Here is a post from Microsoft
Fifty percent of Microsoft cybersecurity recovery engagements relate to ransomware,1 and 61 percent of all breaches involve credentials.2 In this second report in our ongoing Cyberattack Series, we look at the steps taken to discover, understand, and respond to a push-bombing request that targeted a legitimate user, allowing an attacker to authenticate and register their own mobile device.
Credential-based attacks begin with the process of stealing or obtaining credentials illegitimately. Often attackers target individuals who they believe have the credentials they need, then conduct social and dark web research on them. Phishing emails and websites created to target corporate targets only need to succeed once to gain credentials that can be sold to and shared with other bad actors.
Push-bombing is when an attacker uses a bot or script to trigger multiple access attempts with stolen or leaked credentials. The attempts trigger a rush of push notifications to the target user’s device, which should be denied. But multiple attempts can confuse a target and cause them to mistakenly allow authentication. Other times, multifactor authentication fatigue can weigh on the target, causing them to believe the access attempts are legitimate. Just one mistaken “allow” is all it takes for an attacker to gain access to an organization’s applications, networks, or files.
On average, people receive between 60 and 80 push notifications each day, with some of us viewing more than 200.3 The time it takes to swipe, tap, flag, click, save, and close every ding, buzz, pop-up, text, and tab takes a toll. Researchers believe the onslaught of notifications is causing us to get tired faster and lose focus, leaving us especially prone to distraction as the day wears on.4 This is what attackers count on. If an attacker gains the credentials to operate like a registered, legitimate user, identifying the intrusion and tracing their possible paths of destruction becomes paramount.
Late last year, a large enterprise customer asked Microsoft Incident Response to investigate an incursion into their on-premises Active Directory environment. Due to the risk of ongoing threats and the need for continued vigilance, the organization and attacker will be kept anonymous for this incident, and we will refer to it as “the inCREDible attack.” This credential-based incident highlights the critical need for establishing healthy habits in our security maintenance processes to combat the regular, repeated, and overwhelming credential attacks faced by today’s organizations.
In this report, we examine the factors contributing to the threat actor’s initial incursion and explore what could have happened without prompt, tactical mitigation efforts. Then we detail the required work streams, recommended timing, and activities involved with regaining control and establishing a plan going forward. We’ll also explore four core steps customers can take to “eat their vegetables” and establish healthy habits that help minimize the risk of attack. And then we share five elements of a defense-in-depth approach that can help businesses maintain a robust defense against ransomware attacks.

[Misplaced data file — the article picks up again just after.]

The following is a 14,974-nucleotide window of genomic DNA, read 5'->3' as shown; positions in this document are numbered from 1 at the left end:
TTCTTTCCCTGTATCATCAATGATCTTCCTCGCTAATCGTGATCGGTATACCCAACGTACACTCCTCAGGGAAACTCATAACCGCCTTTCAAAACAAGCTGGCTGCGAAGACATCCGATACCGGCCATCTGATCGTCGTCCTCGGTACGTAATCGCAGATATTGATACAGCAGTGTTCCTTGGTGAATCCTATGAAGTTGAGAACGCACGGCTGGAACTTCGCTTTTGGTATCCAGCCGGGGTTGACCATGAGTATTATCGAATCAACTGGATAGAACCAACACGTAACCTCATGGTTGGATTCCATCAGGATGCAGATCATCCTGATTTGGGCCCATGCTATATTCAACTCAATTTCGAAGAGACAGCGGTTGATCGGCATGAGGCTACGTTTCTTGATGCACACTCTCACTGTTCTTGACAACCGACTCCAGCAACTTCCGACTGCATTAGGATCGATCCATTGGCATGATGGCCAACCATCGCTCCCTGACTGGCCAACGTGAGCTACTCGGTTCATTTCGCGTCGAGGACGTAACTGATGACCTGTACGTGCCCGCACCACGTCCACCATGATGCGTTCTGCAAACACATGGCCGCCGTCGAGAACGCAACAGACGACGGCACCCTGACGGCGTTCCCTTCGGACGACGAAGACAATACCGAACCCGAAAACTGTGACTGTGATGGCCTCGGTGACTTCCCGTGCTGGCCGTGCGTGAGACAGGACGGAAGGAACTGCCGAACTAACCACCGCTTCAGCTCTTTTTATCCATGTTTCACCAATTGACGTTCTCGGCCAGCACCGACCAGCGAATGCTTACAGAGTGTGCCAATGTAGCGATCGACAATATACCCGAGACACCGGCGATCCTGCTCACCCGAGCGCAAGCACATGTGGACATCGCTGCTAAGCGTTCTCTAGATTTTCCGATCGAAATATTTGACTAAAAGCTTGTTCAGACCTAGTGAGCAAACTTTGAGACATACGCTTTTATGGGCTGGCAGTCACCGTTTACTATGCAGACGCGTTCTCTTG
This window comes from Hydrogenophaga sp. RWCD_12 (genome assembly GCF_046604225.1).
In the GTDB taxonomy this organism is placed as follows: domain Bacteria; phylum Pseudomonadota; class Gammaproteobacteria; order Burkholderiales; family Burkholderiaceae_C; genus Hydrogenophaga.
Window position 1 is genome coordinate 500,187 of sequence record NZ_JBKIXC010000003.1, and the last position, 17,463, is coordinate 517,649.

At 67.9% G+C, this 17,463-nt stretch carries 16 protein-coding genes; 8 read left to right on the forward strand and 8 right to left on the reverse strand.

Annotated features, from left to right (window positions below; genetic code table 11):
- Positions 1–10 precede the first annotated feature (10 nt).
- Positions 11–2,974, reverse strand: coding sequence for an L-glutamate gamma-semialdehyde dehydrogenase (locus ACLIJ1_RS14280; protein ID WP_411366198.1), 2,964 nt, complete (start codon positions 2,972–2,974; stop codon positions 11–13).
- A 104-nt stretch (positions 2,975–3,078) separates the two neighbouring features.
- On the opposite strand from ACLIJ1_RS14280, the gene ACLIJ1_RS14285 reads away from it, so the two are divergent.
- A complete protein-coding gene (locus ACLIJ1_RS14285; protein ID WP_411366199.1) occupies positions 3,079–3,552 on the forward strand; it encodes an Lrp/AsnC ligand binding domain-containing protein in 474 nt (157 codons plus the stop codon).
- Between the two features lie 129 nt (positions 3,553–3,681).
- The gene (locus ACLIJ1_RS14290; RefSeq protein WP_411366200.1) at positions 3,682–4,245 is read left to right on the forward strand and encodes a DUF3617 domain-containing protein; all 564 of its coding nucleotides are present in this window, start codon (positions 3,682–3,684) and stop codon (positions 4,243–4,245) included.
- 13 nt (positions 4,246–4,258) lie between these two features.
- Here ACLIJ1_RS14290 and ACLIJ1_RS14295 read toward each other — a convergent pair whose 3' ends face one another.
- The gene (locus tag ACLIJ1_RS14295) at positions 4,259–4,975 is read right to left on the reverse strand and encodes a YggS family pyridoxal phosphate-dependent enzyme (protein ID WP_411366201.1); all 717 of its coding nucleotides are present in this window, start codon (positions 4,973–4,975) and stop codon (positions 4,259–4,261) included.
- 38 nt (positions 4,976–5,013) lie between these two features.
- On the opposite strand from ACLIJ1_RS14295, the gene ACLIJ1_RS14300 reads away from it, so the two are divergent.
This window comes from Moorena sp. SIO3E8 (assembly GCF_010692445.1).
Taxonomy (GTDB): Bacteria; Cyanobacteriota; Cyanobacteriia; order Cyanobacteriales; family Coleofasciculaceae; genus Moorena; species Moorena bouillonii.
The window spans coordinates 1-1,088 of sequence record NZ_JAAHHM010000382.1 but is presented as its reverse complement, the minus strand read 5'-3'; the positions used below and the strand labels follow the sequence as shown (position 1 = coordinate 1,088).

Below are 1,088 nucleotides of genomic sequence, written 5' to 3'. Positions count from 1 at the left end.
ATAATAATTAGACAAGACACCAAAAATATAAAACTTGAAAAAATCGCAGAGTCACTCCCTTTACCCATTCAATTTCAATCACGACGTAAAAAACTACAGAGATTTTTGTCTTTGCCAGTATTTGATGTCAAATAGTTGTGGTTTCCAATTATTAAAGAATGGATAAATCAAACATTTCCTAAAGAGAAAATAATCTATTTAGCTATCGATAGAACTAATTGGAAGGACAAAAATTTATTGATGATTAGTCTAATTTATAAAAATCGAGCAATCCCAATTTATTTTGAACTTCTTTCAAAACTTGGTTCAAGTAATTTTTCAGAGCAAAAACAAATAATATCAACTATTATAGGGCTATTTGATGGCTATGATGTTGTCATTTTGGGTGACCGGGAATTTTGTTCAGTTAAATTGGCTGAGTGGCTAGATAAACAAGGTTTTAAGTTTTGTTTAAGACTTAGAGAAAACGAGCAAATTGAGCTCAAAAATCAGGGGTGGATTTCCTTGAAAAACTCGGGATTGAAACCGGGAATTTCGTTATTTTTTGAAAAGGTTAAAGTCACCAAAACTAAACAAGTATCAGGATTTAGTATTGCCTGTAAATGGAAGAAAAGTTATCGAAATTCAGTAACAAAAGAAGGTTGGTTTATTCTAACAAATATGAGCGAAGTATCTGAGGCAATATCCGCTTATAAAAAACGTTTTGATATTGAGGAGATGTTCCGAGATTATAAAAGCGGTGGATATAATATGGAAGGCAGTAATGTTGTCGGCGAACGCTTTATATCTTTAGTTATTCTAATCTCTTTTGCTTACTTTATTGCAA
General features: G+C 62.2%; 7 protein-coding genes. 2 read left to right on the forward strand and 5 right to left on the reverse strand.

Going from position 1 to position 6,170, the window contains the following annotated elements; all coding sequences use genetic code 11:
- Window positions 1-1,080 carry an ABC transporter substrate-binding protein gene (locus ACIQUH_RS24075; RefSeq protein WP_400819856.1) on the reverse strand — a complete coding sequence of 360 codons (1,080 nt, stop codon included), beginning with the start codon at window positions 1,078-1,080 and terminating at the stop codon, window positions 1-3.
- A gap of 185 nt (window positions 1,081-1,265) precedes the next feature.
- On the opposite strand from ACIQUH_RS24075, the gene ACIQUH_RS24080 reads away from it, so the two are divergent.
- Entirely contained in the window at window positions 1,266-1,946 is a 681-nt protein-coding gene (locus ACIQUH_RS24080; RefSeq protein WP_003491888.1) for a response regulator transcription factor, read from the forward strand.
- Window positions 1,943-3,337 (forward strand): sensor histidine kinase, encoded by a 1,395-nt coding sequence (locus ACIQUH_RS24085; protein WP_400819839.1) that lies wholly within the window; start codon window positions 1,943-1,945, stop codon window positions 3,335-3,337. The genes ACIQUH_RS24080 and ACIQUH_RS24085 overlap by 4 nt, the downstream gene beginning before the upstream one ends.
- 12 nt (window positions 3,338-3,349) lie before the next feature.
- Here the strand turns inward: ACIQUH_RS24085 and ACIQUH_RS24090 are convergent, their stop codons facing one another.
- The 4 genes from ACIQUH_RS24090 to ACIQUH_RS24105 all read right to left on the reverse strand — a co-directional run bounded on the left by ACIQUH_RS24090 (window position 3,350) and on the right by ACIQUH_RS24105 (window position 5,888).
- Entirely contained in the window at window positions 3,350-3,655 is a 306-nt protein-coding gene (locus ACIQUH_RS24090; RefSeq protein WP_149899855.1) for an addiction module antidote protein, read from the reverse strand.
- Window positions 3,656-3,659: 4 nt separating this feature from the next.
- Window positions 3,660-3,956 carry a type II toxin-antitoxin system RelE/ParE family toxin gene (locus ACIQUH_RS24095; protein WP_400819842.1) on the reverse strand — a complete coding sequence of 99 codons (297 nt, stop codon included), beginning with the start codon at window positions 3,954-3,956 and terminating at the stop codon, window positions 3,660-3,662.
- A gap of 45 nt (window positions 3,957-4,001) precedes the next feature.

Many attacks can be prevented—or at least made more difficult—through the implementation and maintenance of basic security controls. Organizations that “eat their vegetables” can strengthen their cybersecurity defenses and better protect against attacks. That means establishing a solid inventory of all technology assets, continually patching operating systems and software, and implementing comprehensive centralized log collection—all while following a well-defined retention policy. Read the report to go deeper into the details of the push-bombing attack, including the response activity, and lessons that other organizations can learn from this inCREDible case.
What is the Cyberattack Series?
With this Cyberattack Series, customers will discover how Microsoft incident responders investigate unique and notable exploits. For each attack story, we will share:
- How the attack happened
- How the breach was discovered
- Microsoft’s investigation and eviction of the threat actor
- Strategies to avoid similar attacks
Read the first blog in the Cyberattack Series, Solving one of NOBELIUM’s most novel attacks.
1Microsoft Digital Defense Report 2022, Microsoft. 2022.
22022 Data Breach Investigation Report, Verizon. 2022.
3Batching smartphone notifications can improve well-being, Nicholas Fitz, et al. December 2019.
4Phone Notifications are Messing with your Brain, Molly Glick. April 29, 2022.